To the evidence for my increasing belief.
First up, the piece headlined "The Romney campaign is in trouble" posted on the Washington Post website on Monday by the always interesting Ezra Klein.
There are two sure signs a campaign is in trouble. The first is that it begins changing its strategy rapidly and erratically. The second is that it begins attacking its strategists fiercely and anonymously.The Romney campaign is in trouble.First came the changes in strategy. It went from doing everything possible to assure a “referendum” election to picking Paul Ryan as the vice presidential nominee and going for a choice election. It went from focusing relentlessly on the economy to cycling among welfare, Medicare and Libya. The latest ad is about manufacturing jobs in China.Now we’re hearing the calls for a change in strategists. On Sunday night, Politico published a 2,700-word piece mostly dedicated to giving “Romney aides, advisers and friends” space to knife Stuart Stevens, Mitt Romney’s top strategist.Then there's this judgment from The Daily Beast:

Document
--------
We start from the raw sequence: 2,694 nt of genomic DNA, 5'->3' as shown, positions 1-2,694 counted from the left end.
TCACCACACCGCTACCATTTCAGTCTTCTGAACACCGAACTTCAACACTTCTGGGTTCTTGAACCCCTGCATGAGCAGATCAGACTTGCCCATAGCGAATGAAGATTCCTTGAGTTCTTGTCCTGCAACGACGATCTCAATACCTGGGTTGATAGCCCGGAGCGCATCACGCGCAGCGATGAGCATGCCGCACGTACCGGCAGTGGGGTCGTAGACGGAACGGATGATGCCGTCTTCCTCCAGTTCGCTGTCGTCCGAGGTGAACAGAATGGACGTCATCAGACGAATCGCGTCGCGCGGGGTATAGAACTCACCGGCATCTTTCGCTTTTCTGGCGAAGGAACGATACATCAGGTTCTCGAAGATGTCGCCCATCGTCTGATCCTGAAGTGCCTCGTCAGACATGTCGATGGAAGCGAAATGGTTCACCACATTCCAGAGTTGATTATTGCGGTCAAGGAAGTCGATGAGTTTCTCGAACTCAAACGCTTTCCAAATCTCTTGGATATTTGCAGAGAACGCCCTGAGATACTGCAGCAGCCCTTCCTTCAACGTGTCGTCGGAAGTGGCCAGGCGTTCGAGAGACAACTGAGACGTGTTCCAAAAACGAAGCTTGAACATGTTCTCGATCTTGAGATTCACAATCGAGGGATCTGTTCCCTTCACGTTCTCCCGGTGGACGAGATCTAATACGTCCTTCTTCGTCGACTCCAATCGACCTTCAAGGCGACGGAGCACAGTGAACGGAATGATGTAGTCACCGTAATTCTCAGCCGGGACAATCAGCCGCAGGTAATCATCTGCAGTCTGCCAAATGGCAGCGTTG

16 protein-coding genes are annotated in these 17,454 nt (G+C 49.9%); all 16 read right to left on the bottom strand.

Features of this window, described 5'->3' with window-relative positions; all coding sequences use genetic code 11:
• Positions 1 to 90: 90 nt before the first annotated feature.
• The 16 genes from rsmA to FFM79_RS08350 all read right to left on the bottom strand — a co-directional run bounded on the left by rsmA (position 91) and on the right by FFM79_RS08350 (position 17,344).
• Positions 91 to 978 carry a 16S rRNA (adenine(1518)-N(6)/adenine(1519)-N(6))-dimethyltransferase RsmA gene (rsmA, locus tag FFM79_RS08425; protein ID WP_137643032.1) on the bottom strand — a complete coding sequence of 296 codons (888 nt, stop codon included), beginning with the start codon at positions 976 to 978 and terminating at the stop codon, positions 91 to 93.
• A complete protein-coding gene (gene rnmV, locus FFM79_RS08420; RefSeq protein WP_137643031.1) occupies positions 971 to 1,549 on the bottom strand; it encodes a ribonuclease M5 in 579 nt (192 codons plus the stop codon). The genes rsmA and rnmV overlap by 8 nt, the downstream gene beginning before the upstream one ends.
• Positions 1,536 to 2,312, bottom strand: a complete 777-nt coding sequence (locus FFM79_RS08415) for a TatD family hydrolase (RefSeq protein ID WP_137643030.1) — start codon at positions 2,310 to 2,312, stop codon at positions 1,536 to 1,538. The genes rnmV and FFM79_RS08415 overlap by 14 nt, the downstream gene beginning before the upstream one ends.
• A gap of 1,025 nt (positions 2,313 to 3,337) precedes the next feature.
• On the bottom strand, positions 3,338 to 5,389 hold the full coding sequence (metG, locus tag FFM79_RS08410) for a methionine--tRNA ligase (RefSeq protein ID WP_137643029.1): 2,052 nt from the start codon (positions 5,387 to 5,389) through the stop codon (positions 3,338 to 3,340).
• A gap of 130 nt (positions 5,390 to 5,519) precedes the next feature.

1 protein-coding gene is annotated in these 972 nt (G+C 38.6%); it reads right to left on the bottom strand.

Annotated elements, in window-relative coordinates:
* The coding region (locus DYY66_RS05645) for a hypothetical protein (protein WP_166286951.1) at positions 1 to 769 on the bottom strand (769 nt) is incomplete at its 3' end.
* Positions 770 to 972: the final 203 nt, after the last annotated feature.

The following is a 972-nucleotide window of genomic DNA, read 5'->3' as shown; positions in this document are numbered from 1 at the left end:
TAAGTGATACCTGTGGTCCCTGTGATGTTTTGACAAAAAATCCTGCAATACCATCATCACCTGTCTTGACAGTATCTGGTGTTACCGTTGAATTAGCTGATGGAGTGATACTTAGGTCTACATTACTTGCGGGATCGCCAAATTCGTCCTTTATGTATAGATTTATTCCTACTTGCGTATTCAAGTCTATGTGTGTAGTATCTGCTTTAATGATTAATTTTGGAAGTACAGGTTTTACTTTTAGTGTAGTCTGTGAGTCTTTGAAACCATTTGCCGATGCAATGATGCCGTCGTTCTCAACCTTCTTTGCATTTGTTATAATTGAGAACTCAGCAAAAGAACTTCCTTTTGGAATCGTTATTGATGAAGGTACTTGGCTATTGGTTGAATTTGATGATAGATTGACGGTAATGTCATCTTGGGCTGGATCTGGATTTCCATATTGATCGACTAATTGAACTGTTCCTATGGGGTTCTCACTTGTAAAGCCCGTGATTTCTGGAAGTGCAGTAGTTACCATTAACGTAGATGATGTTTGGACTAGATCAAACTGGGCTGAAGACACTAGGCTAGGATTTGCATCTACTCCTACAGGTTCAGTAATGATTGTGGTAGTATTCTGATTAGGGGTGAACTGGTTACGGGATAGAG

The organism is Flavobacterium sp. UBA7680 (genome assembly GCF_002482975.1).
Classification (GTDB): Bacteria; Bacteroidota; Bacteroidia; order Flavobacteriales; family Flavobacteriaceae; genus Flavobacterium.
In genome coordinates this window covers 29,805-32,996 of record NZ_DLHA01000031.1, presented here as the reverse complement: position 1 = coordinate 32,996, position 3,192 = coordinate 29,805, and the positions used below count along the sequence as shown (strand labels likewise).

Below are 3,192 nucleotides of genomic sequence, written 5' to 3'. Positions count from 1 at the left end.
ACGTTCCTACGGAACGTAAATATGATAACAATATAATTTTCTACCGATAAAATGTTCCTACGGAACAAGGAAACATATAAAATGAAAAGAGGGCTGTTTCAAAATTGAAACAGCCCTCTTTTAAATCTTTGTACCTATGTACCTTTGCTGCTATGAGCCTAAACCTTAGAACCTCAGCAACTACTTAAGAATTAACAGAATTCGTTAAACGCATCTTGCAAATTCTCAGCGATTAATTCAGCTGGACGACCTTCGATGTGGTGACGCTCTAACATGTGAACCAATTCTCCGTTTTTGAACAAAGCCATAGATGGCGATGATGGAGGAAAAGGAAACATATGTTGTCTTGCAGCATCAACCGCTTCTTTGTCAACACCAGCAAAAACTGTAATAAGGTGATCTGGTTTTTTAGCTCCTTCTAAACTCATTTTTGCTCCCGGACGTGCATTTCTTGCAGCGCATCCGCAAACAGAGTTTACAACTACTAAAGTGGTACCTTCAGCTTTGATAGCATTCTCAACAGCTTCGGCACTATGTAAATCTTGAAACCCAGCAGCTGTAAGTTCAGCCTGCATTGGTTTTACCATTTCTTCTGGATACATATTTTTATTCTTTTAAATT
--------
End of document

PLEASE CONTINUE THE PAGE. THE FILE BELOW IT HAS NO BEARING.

It looks more and more like a dispirited and disappointed collection of factions, preparing to lay blame for a lost presidential election and to do battle to shape a new direction for the Grand Old Party.Last week the view hardened that the Republican nominee was in close to terminal trouble. Having lost the summer as he let the Obama campaign define him, having lost the conventions when he let Clint Eastwood step all over his acceptance speech, Mitt Romney spectacularly lost his head on Sept. 11 during the mob attack on U.S. diplomats in Egypt and Libya. He came across as a low-life opportunist rushing to exploit a national tragedy in order to score political points and then doubling down on this venal dumbness with a smirking and contentious press conference. This week he may well have finished the job, with a video leaking of him referring to 47 percent of the electorate as government moochers.Romney’s advisers have taken to bashing the press for covering the bad news, a near-certain sign of a losing campaign, as is the simultaneous effort to quarrel with the methodology of polls showing him trailing in the battleground states with almost no way of reaching 270 electoral votes.